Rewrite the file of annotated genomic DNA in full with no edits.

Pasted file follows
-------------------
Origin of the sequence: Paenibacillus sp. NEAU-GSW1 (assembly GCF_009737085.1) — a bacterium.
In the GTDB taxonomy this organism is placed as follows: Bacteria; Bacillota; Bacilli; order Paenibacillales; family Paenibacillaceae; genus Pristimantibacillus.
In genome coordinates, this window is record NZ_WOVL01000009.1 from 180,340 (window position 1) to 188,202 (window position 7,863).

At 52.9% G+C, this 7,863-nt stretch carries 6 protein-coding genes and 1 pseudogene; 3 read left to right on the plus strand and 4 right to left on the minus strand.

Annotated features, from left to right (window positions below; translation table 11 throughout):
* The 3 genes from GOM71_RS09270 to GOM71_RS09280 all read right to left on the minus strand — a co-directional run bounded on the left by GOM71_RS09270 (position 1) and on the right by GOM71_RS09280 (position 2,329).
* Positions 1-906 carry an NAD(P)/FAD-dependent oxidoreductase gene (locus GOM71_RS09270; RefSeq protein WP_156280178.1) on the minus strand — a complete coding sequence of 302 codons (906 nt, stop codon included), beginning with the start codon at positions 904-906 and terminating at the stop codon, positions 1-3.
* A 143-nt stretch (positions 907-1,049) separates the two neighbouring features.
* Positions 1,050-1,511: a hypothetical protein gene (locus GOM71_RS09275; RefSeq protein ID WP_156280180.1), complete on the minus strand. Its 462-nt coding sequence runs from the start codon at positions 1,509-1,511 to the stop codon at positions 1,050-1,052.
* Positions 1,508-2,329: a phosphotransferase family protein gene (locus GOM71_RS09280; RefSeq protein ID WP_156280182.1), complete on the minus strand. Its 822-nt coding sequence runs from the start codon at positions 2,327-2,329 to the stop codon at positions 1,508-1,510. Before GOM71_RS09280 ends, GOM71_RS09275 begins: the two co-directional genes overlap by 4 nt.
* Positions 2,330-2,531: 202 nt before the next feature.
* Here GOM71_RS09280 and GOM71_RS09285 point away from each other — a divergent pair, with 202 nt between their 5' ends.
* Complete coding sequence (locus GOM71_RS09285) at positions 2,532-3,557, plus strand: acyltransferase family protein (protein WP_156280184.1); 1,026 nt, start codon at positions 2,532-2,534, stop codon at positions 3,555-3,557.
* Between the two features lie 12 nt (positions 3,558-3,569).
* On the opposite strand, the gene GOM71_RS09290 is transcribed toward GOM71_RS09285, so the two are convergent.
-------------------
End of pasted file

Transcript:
Origin of the sequence: Paenibacillus sp. NEAU-GSW1 (assembly GCF_009737085.1) — a bacterium.
In the GTDB taxonomy this organism is placed as follows: Bacteria; Bacillota; Bacilli; order Paenibacillales; family Paenibacillaceae; genus Pristimantibacillus.
In genome coordinates, this window is record NZ_WOVL01000009.1 from 180,340 (window position 1) to 188,202 (window position 7,863).

At 52.9% G+C, this 7,863-nt stretch carries 6 protein-coding genes and 1 pseudogene; 3 read left to right on the plus strand and 4 right to left on the minus strand.

Annotated features, from left to right (window positions below; translation table 11 throughout):
* The 3 genes from GOM71_RS09270 to GOM71_RS09280 all read right to left on the minus strand — a co-directional run bounded on the left by GOM71_RS09270 (position 1) and on the right by GOM71_RS09280 (position 2,329).
* Positions 1-906 carry an NAD(P)/FAD-dependent oxidoreductase gene (locus GOM71_RS09270; RefSeq protein WP_156280178.1) on the minus strand — a complete coding sequence of 302 codons (906 nt, stop codon included), beginning with the start codon at positions 904-906 and terminating at the stop codon, positions 1-3.
* A 143-nt stretch (positions 907-1,049) separates the two neighbouring features.
* Positions 1,050-1,511: a hypothetical protein gene (locus GOM71_RS09275; RefSeq protein ID WP_156280180.1), complete on the minus strand. Its 462-nt coding sequence runs from the start codon at positions 1,509-1,511 to the stop codon at positions 1,050-1,052.
* Positions 1,508-2,329: a phosphotransferase family protein gene (locus GOM71_RS09280; RefSeq protein ID WP_156280182.1), complete on the minus strand. Its 822-nt coding sequence runs from the start codon at positions 2,327-2,329 to the stop codon at positions 1,508-1,510. Before GOM71_RS09280 ends, GOM71_RS09275 begins: the two co-directional genes overlap by 4 nt.
* Positions 2,330-2,531: 202 nt before the next feature.
* Here GOM71_RS09280 and GOM71_RS09285 point away from each other — a divergent pair, with 202 nt between their 5' ends.
* Complete coding sequence (locus GOM71_RS09285) at positions 2,532-3,557, plus strand: acyltransferase family protein (protein WP_156280184.1); 1,026 nt, start codon at positions 2,532-2,534, stop codon at positions 3,555-3,557.
* Between the two features lie 12 nt (positions 3,558-3,569).
* On the opposite strand, the gene GOM71_RS09290 is transcribed toward GOM71_RS09285, so the two are convergent.